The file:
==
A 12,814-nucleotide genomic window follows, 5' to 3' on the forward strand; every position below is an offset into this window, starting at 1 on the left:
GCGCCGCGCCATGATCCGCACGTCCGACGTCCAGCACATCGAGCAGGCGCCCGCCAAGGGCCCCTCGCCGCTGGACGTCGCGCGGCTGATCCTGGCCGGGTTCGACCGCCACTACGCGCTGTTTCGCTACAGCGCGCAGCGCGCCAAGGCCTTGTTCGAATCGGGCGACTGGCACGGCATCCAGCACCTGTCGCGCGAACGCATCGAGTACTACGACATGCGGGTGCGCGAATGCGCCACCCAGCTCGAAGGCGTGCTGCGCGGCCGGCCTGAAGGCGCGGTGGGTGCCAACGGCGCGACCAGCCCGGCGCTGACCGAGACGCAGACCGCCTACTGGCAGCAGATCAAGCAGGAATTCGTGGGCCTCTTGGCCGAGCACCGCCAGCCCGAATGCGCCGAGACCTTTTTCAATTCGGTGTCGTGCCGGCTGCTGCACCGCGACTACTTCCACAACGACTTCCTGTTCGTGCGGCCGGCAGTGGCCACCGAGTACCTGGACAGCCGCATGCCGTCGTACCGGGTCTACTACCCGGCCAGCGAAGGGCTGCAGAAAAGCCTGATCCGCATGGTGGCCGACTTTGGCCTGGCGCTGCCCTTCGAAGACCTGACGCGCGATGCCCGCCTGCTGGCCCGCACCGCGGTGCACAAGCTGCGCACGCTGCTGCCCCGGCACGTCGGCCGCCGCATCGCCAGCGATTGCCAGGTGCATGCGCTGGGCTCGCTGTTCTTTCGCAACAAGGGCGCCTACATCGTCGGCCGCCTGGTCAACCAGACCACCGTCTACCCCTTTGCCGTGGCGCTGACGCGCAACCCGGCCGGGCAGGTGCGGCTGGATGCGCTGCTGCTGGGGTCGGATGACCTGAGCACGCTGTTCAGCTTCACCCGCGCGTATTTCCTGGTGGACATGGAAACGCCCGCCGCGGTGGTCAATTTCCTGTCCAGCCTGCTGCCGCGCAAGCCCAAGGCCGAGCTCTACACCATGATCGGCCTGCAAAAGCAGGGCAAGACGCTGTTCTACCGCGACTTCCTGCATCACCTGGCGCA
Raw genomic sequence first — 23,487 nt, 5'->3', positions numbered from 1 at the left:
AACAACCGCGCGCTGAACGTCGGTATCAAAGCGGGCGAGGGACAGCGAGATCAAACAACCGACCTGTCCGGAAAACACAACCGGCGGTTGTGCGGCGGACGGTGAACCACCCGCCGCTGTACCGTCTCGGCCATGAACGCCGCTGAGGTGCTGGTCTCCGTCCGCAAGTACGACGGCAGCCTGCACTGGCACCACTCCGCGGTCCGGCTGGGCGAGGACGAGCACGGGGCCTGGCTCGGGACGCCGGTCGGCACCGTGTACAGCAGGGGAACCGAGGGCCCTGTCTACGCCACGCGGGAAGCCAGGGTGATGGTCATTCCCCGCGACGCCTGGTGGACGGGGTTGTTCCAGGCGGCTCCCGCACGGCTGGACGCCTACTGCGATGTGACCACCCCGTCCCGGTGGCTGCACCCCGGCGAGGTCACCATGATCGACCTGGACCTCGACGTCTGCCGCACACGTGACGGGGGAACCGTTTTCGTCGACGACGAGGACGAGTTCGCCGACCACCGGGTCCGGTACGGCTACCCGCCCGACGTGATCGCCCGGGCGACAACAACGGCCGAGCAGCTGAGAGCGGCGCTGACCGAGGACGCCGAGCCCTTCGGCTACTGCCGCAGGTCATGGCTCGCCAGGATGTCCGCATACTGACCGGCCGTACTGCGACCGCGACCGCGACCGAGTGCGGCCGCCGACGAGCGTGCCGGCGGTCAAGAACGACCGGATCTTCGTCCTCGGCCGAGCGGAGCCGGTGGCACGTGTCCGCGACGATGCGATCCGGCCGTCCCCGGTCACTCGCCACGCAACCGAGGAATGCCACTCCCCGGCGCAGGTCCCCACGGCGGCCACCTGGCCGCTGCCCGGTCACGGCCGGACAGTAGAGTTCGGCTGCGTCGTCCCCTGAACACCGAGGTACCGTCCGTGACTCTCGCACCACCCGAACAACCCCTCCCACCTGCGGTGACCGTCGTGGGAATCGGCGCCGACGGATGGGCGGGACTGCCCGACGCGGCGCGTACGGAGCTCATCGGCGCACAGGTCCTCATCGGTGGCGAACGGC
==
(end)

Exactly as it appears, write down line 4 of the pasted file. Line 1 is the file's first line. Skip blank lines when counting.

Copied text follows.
AACAACCGCGCGCTGAACGTCGGTATCAAAGCGGGCGAGGGACAGCGAGATCAAACAACCGACCTGTCCGGAAAACACAACCGGCGGTTGTGCGGCGGACGGTGAACCACCCGCCGCTGTACCGTCTCGGCCATGAACGCCGCTGAGGTGCTGGTCTCCGTCCGCAAGTACGACGGCAGCCTGCACTGGCACCACTCCGCGGTCCGGCTGGGCGAGGACGAGCACGGGGCCTGGCTCGGGACGCCGGTCGGCACCGTGTACAGCAGGGGAACCGAGGGCCCTGTCTACGCCACGCGGGAAGCCAGGGTGATGGTCATTCCCCGCGACGCCTGGTGGACGGGGTTGTTCCAGGCGGCTCCCGCACGGCTGGACGCCTACTGCGATGTGACCACCCCGTCCCGGTGGCTGCACCCCGGCGAGGTCACCATGATCGACCTGGACCTCGACGTCTGCCGCACACGTGACGGGGGAACCGTTTTCGTCGACGACGAGGACGAGTTCGCCGACCACCGGGTCCGGTACGGCTACCCGCCCGACGTGATCGCCCGGGCGACAACAACGGCCGAGCAGCTGAGAGCGGCGCTGACCGAGGACGCCGAGCCCTTCGGCTACTGCCGCAGGTCATGGCTCGCCAGGATGTCCGCATACTGACCGGCCGTACTGCGACCGCGACCGCGACCGAGTGCGGCCGCCGACGAGCGTGCCGGCGGTCAAGAACGACCGGATCTTCGTCCTCGGCCGAGCGGAGCCGGTGGCACGTGTCCGCGACGATGCGATCCGGCCGTCCCCGGTCACTCGCCACGCAACCGAGGAATGCCACTCCCCGGCGCAGGTCCCCACGGCGGCCACCTGGCCGCTGCCCGGTCACGGCCGGACAGTAGAGTTCGGCTGCGTCGTCCCCTGAACACCGAGGTACCGTCCGTGACTCTCGCACCACCCGAACAACCCCTCCCACCTGCGGTGACCGTCGTGGGAATCGGCGCCGACGGATGGGCGGGACTGCCCGACGCGGCGCGTACGGAGCTCATCGGCGCACAGGTCCTCATCGGTGGCGAACGGC